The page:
Helping children get the sleep they need increases learning

Elementary-age children require a minimum of eight hours of sleep; many need up to 11 hours. Since school starts early, children are often up by 6 a.m., so it’s important for parents to enforce a reasonable 8 p.m. bedtime.

Extracurricular activities often compound the fatigue factor. Many children are involved with sports, music and more. Being too busy can leave children (and their parents) exhausted. As a result, family time and unstructured playtime often suffers. We recommend that you and your child sit down together, prioritize activities, then establish a schedule that supports your family’s health and well-being. Involving your children in the schedule helps them learn the importance of time management, shows that you respect their opinion, and promotes their own self-respect.

Picky eaters need to eat too

Adequate nutrition is an important part of learning, yet many young children are picky about what they eat. Some may even try to skip school snacks or meals. If you know that your child won’t eat what is offered at school, send along a healthy snack or lunch that contains at least three of the four major food groups: dairy, bread, meat/protein and veggies/fruit. If your child is buying school lunch, study the menu and teach your child to make healthy choices, such as choosing salad, bread and milk over pizza, French fries and juice.

How to help your child succeed in elementary school

  • Provide a nutritious breakfast. Studies show that kids who eat a healthy meal before school are more able to focus and learn. Serve something from each major food group, such as a slice of toast with peanut butter, half a banana and a glass of milk. Avoid processed, sugary, artificially colored foods, which burn off quickly and can leave your child feeling tired and less able to focus.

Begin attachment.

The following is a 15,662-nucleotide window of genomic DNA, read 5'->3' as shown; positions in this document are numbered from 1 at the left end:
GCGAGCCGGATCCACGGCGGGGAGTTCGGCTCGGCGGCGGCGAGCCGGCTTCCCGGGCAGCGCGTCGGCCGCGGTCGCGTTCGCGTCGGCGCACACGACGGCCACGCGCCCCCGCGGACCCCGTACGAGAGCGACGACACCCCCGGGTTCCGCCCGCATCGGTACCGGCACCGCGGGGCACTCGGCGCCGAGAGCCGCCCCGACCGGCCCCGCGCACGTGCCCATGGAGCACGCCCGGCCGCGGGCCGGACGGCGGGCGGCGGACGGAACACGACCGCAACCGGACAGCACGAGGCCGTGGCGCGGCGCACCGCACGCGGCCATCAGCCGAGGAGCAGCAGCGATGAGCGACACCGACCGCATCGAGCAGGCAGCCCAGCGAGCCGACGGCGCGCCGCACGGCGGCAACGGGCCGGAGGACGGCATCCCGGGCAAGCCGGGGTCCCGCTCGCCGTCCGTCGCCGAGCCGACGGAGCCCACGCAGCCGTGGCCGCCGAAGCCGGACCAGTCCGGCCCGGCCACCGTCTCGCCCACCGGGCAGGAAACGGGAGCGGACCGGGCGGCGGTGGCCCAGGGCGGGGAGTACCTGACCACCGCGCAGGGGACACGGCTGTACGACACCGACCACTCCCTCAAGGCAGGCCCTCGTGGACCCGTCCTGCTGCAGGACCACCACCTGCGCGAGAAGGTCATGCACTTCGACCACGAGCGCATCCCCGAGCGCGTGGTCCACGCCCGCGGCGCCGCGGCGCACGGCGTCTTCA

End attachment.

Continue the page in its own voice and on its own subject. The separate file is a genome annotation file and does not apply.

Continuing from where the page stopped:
• Encourage sleep. Children require 8 to 11 hours of sleep for optimal health and learning.
  • Read with your child for a minimum of 15 minutes every day. To keep your child engaged and to check for understanding, ask questions about what you read. This allows you and your child to reconnect. It also improves memory and vocabulary.
  • Support homework time. Create a quiet, well-lit spot that encourages homework. Be available, so that your child can ask questions. Don’t criticize your child’s work or do it yourself.
  • Beware of too many extracurricular activities. Too many after-school events can distract and exhaust your child. At this age, your child needs unstructured time for play and family.
  • Stay informed. Talk to your child’s teacher at least once a week. Asking for feedback and finding out how your child is doing demonstrates that you’re truly supportive of your child’s success.
  • Go to parent-teacher conferences. Keep an open mind and seek out information about your child’s accomplishments and areas that need improvement. It’s okay to ask questions.
  • Volunteer, if you can. Your child will appreciate your involvement. For working parents, there are often helpful tasks you can do in the evening at home. Ask your child’s teacher how you can get involved.
  • Make your child’s school aware of any medical conditions. If your child has a medical condition, be sure to talk to the school. If your child requires medications nearby, provide an up-to-date prescription with clear, written instructions. Then show school staff how and when to administer the medication in an emergency. Too often, children do not have medication at school when they need it, or school staff waits too long to give it. In an emergency, minutes matter.
  • Support your child’s teacher. They are giving of their heart and expertise, so engage them in a positive way.
  • Speak positively about school. Your child will mirror your attitude.

Learn more about school matters for these age groups: